The Roulette Slide
“The second best roulette move I ever saw was performed by generations of roulette cheaters from Italy. I ran into a third or fourth generation Italian team in Reno in the late 1970s and then several more times over the years in different casinos around the world. I didn’t learn what their roulette move actually was until the early 1990s when I spied them doing it in the Bahamas. In fact, one of the most humorous moments of my quarter-century cheating career was what happened when I first ran into this Italian roulette pastposting team. Unbeknownst to me, they were sitting at the same roulette table as my team, and after the dealer placed the dolly over the chips on the winning number, our mechanic’s hands collided with their mechanic’s hands smack in the middle of the table as both were performing their moves. Lots of chips went flying! Those of you who read my memoir “American Roulette,” may remember that hilarious incident.
They were a four-man team. Three of their players each bought in at the table for a stack of $1 roulette chips, each playing a different color. The fourth player stood by the table across from the dealer by the wheel. He did not buy in for chips. The three players with chips bet one stack of twenty chips ($20) on two different numbers in different sections. The total configuration of their bets was that Player A had two twenty-chip bets on numbers in the first dozen (numbers 1 thru 12), Player B two twenty-chip bets on numbers in the second dozen (numbers 13 thru 24), and Player C two twenty-chip bets on numbers in the third dozen (numbers 25 thru 36). Thus in total they had six $20 bets covering the length of the entire layout, each bet a stack of twenty roulette chips.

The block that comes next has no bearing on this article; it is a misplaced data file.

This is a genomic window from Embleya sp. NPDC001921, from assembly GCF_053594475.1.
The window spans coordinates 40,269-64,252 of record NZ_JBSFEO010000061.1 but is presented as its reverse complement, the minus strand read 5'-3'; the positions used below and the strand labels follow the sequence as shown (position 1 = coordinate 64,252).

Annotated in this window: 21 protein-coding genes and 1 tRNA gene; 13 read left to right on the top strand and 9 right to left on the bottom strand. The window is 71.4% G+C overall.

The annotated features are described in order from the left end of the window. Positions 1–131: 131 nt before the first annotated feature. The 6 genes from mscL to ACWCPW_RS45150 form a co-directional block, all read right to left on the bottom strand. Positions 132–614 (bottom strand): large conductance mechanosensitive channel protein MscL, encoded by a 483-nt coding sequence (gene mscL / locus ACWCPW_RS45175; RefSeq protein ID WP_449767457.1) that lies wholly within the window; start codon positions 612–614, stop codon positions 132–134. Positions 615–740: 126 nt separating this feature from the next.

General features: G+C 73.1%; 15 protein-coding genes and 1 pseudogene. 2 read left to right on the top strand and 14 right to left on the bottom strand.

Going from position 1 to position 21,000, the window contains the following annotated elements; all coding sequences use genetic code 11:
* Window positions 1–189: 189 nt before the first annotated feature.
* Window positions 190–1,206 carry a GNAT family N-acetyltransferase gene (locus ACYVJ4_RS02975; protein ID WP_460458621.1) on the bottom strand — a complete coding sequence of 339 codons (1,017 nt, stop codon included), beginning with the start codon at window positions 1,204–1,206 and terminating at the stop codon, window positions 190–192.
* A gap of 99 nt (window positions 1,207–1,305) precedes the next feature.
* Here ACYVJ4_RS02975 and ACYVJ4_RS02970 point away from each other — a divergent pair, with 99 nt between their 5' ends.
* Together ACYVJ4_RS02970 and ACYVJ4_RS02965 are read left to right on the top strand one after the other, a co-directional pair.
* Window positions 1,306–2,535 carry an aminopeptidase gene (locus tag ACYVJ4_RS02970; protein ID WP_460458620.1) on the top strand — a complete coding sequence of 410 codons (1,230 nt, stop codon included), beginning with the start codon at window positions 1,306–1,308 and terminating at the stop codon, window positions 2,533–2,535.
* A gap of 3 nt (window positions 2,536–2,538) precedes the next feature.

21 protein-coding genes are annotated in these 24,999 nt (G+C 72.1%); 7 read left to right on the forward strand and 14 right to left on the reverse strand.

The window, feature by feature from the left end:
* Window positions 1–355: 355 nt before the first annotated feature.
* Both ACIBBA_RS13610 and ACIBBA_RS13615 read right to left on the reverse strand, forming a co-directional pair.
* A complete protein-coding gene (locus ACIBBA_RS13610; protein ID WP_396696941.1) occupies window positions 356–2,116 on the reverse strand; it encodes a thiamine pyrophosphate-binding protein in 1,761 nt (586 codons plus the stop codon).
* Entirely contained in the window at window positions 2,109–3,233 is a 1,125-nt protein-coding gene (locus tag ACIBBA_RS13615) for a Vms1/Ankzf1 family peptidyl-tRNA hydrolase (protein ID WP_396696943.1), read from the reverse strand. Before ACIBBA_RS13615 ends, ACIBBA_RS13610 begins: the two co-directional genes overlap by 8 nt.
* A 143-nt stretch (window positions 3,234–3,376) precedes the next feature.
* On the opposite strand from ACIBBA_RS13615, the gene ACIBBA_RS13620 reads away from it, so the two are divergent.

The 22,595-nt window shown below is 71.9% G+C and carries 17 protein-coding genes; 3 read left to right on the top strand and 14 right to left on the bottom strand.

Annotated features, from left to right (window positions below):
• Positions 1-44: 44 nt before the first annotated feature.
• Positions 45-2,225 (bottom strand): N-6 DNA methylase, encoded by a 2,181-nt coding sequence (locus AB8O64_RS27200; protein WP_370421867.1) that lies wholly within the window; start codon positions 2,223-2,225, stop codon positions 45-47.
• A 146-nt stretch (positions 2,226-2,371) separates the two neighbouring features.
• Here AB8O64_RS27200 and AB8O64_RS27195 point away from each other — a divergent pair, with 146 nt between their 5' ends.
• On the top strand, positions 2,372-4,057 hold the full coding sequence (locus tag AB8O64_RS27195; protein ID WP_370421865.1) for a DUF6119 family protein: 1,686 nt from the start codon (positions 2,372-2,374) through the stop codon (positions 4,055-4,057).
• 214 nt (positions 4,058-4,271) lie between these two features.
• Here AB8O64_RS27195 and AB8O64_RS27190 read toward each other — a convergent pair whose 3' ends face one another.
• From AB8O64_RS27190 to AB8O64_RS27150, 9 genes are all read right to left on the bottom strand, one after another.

When one of their numbers won—they just left well enough alone. Their winning stack was paid 35 to 1, $700, while their five losing stacks cost them $100, for a net profit of $600 for the spin. But when their numbers all lost, they fabricated a winner. The player whose losing stack of chips was closest to the winning number simply slid that stack onto the winning number BEFORE the dealer could place the dolly on it, provided, of course, no other chips were already on it. If, for example, the winning number was 5 and one of their stacks was on 4, the player would slide that stack of chips onto number 5 with a movement so deft and swift it defied reality. They used a split-second distraction on the dealer that involved their fourth player standing near the wheel asking the dealer for change, advice or some other roulette question at the crucial movement. This move was unbelievable and the real killer was that they could stay on the same table and repeat it several times, as long as they didn’t pick up steam. Sometimes their roulette chips were worth $5, depending on the casino limit, which meant that in a casino with a $100 straight-up limit, they were bopping them for $3,500 a shot!”
(by Richard Marcus)